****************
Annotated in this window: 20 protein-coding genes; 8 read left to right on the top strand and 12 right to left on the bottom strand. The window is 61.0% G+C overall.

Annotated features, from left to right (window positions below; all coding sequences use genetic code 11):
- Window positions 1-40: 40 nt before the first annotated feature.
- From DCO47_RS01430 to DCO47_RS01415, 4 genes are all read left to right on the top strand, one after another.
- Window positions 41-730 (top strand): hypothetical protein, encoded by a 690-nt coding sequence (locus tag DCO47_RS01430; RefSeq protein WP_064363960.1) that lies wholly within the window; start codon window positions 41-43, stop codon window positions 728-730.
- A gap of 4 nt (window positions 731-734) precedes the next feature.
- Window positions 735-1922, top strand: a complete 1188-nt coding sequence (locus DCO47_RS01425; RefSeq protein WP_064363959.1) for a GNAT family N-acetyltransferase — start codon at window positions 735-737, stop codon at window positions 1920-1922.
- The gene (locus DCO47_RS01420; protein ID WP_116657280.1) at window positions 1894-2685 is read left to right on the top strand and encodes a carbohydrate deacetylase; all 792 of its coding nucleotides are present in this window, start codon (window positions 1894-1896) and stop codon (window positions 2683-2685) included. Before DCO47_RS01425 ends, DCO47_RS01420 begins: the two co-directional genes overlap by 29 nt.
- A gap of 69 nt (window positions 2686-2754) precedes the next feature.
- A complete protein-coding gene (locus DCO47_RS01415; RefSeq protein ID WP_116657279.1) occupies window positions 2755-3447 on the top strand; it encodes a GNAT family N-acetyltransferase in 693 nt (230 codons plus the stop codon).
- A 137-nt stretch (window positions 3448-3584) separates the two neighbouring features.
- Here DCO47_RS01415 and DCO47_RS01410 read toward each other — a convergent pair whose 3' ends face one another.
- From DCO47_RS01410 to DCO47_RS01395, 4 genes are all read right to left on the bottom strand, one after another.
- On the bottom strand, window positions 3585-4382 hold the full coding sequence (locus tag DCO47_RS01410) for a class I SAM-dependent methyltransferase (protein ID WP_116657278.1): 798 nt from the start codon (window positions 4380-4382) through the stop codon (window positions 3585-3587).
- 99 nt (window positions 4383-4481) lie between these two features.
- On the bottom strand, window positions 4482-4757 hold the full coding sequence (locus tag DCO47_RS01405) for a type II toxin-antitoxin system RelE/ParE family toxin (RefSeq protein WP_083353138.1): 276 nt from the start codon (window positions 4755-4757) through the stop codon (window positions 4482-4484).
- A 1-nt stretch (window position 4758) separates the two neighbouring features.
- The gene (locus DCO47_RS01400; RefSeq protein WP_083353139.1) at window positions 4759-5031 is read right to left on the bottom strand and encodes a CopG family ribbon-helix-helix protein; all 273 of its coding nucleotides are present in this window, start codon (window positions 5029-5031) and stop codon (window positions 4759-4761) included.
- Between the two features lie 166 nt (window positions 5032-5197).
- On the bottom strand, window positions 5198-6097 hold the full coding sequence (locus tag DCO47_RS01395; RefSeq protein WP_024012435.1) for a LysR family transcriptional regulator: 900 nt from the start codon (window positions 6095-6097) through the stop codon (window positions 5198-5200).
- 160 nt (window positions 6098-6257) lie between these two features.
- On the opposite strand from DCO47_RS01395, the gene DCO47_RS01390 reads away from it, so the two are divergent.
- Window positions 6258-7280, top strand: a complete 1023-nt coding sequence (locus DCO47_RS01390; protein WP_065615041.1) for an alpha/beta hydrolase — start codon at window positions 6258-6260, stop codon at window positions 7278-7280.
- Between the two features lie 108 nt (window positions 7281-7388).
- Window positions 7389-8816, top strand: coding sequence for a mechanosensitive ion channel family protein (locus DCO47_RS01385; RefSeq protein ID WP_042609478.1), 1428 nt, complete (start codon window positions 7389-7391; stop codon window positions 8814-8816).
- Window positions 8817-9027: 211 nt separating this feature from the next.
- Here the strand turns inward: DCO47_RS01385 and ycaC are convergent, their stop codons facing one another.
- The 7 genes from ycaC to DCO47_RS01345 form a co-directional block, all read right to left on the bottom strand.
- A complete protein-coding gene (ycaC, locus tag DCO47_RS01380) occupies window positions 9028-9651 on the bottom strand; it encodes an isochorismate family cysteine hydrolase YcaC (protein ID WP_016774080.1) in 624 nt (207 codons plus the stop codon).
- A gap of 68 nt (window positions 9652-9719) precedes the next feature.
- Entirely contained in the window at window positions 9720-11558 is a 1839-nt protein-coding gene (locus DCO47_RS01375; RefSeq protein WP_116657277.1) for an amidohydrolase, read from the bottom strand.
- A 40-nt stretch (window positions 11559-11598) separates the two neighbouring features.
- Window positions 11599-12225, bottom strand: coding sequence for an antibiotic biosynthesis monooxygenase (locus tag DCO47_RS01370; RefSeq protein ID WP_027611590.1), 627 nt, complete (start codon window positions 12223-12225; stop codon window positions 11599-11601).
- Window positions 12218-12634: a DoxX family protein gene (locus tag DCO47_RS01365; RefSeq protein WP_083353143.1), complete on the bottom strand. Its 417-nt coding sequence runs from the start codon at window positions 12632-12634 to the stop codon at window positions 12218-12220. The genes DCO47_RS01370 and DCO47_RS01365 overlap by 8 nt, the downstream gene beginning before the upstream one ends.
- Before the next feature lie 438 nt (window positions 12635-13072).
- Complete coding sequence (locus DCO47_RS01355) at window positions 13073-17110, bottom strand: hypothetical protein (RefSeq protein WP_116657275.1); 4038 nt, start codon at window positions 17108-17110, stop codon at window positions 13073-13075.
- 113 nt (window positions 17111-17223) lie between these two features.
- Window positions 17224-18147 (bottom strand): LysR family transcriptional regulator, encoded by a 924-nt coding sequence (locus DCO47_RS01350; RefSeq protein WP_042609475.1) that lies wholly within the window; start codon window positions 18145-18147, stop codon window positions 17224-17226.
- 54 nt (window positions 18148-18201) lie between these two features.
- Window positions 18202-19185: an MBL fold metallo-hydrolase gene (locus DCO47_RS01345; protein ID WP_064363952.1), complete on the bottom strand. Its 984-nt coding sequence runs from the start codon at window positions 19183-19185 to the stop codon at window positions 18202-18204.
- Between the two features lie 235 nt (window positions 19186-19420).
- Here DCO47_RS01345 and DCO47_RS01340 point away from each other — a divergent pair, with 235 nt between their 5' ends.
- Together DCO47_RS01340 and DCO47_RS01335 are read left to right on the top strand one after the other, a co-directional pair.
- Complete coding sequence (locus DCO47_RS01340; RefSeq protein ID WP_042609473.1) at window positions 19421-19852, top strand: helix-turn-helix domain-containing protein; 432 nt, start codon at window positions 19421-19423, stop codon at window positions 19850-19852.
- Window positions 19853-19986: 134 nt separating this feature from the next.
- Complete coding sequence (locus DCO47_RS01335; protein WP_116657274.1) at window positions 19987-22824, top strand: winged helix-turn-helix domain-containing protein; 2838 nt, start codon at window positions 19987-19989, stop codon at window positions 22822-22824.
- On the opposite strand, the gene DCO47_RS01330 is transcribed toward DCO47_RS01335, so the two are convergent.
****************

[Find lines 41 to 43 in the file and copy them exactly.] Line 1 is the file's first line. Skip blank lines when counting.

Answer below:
- Between the two features lie 235 nt (window positions 19186-19420).
- Here DCO47_RS01345 and DCO47_RS01340 point away from each other — a divergent pair, with 235 nt between their 5' ends.
- Together DCO47_RS01340 and DCO47_RS01335 are read left to right on the top strand one after the other, a co-directional pair.